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Biography

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Mini Bio (1)

in 1947, baritone Hershel Smith, a corporate executive, and lead singer Al Shea, a policeman, got together at Smith's home in Buffalo New York with the idea of forming a barbershop quartet. Tenor Vern Smith, an executive for a boys' club, and bass Bill Spangenberg, a truck driver for a steel company were added. The quartet competed at various competitions with modest success. Shortly afterward, Smith was promoted and transferred to Madison Wisconsin, and the quartet was disbanded. Had they not reorganized, the entire face of barbershop harmony may have been vastly different than it is today.

However, Shea and Reed insisted on continuing, and they found baritone Dick Grapes. The quartet blossomed quickly, winning a national competition in 1950, and developing quite a fan club. Over the next few years, they booked many engagements and cut some records.

In 1956, composer Meredith Willson was looking for a quartet to appear in his new musical "The Music Man". The Bills won the audition and were cast in the play, which was to open on Broadway. This required the quartet to give up their jobs and move to New York. Grapes decided to say in Buffalo at his job. He was replaced by veteran barbershop baritone Wayne "Scotty" Ward. The four of them; Reed, Shea, Ward, and Spangenberg, performed eight shows per week for a total of 1,375 performances and five Tony awards. During this time, the Bills also appeared on several television shows (most shows originated in New York in the 1950s), including the Perry Como Show and Arthur Godfrey Show. In addition, the group made more records.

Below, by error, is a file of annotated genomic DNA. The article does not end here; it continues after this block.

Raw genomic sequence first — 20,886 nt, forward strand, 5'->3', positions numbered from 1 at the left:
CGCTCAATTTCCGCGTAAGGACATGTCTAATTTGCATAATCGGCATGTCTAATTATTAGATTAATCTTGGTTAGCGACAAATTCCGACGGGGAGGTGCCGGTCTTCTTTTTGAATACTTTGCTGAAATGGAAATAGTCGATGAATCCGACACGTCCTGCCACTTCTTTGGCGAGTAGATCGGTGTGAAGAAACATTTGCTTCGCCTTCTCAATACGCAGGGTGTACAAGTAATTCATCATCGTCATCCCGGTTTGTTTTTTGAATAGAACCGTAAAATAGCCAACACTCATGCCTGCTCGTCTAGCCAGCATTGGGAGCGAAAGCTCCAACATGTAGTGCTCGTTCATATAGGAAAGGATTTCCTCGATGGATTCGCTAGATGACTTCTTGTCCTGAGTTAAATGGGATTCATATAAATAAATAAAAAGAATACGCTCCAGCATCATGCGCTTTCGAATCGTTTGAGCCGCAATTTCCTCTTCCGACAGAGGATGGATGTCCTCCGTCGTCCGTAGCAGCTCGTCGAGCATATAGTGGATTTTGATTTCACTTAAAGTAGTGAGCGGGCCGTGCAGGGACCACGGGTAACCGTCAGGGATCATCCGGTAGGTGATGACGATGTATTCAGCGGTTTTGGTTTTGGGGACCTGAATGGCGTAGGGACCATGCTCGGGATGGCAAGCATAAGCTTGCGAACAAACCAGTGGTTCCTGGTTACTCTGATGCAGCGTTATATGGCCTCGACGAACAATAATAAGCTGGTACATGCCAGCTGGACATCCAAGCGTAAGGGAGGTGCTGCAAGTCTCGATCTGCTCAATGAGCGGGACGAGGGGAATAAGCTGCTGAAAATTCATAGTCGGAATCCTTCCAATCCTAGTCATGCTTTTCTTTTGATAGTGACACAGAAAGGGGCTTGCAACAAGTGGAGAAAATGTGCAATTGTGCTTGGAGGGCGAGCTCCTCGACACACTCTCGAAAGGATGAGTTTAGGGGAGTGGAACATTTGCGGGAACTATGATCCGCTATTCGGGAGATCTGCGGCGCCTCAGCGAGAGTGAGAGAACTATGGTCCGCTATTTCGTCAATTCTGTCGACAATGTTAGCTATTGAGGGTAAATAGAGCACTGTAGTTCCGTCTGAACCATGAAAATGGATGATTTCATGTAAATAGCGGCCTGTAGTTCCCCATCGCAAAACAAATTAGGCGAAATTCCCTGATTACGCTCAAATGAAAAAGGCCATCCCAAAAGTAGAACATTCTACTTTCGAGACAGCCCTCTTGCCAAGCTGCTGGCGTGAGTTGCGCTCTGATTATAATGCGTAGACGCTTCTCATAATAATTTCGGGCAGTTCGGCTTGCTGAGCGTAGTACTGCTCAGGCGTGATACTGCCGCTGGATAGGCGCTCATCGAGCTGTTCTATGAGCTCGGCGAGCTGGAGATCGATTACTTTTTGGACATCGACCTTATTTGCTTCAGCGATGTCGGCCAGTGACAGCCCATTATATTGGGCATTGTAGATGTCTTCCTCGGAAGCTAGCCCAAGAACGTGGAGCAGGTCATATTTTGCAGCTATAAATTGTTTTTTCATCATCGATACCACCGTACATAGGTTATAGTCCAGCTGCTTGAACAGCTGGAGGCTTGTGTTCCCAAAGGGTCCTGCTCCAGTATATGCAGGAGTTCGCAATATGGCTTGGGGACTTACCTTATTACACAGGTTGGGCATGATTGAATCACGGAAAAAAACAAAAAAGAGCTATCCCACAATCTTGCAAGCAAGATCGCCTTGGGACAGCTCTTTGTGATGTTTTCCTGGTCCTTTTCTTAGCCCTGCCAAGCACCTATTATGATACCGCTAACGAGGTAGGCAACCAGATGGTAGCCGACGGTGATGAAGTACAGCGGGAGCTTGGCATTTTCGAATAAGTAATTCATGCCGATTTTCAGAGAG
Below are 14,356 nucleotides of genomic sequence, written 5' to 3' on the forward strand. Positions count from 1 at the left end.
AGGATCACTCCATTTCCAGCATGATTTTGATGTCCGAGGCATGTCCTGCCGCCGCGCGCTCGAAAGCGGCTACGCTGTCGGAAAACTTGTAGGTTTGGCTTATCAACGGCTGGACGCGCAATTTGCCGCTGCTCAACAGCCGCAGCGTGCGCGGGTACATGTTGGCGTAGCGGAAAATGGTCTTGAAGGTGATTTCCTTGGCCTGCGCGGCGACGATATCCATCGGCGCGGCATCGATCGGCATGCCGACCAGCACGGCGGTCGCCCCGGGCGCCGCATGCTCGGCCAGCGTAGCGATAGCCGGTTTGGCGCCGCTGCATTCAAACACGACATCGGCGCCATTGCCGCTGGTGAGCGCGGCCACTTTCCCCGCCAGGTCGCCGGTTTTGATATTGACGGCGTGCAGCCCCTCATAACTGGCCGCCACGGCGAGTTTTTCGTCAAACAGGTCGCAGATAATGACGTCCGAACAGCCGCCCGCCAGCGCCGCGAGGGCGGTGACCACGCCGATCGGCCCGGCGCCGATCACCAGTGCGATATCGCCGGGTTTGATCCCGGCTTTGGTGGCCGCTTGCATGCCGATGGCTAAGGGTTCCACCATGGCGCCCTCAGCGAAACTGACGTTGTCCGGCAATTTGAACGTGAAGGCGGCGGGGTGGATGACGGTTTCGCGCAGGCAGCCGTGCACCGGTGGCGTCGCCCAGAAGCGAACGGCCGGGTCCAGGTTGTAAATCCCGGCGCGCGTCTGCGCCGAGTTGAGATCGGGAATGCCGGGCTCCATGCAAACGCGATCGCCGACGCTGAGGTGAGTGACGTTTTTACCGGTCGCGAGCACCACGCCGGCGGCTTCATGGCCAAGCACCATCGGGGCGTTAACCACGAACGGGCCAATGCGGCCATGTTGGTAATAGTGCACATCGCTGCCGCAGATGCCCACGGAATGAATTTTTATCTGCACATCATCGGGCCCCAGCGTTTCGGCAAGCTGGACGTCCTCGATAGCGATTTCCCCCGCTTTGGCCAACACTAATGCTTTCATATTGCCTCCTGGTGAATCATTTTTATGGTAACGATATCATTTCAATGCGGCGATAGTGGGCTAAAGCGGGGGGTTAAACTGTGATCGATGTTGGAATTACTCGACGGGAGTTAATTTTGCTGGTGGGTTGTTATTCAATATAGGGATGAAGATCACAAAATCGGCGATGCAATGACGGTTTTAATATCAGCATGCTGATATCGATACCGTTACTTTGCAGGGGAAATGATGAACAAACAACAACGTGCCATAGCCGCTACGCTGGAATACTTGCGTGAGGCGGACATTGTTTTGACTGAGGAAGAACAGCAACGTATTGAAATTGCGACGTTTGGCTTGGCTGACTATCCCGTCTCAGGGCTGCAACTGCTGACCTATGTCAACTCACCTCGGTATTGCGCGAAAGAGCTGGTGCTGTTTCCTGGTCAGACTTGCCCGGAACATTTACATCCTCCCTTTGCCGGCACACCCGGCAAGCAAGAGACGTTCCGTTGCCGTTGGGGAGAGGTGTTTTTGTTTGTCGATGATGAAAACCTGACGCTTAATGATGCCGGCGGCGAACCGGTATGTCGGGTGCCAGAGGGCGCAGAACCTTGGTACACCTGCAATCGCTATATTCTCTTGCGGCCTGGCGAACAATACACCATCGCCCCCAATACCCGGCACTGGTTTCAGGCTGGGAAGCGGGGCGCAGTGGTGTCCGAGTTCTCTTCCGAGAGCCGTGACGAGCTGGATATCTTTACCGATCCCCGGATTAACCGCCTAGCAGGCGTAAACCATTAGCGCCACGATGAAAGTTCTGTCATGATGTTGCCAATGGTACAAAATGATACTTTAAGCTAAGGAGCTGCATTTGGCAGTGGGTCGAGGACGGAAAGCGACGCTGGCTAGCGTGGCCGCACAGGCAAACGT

In 1962 the musical was adapted for the screen, with the same four Bills appearing. Shortly after the movie was finished, Spangenberg became ill and was forced to leave the quartet. He was replaced by bass Jim Jones. Spangenberg died in 1963.

The Bills continued to appear at nightclubs, state fairs, and other shows, as well as make other recordings. Internal issues and some health problems caused the quartet to be disbanded; they made their last appearance in May of 1967. Shea died a year later in 1968, Ward in 1988, Reed in 1992, and Smith in 2007. Dick Grapes and Jim Jones are, as of this writing (2009), still with us.

Overall, the Buffalo Bills made an estimated 6,000+ appearances. They are widely considered to be the greatest barbershop quartet of all time. Their unique style set the standard for other quartets. Their popularity will probably never be duplicated by another barbershop quartet.

- IMDb Mini Biography By: Tom Barrister

Trivia (5)

"The Music Man" author, Meredith Willson, had heard the Buffalo Bills' recordings, and asked them to audition for the stage musical. Joining the cast meant leaving their jobs and moving to New York for the run of the show.
After the movie The Music Man (1962), the quartet lasted another five years. They retired from performing in 1967, with their last show taking place at the prestigious Waldorf-Astoria Hotel in New York City.
Over the years, the group (in its various incarnations) performed at military bases in France, Germany, Austria, Japan, and Korea.
The group went through many personnel changes over the years. The quartet, featured in both the original Broadway stage run and the movie The Music Man (1962), consisted of Al Shea, Vern Reed, Wayne Ward (aka Wayne "Scotty" Ward) and Bill Spangenberg.
In 1947, an unnamed foursome began singing for community groups in Buffalo, New York. At one such performance, they were introduced as the "Buffalo Bills", and the name stuck.

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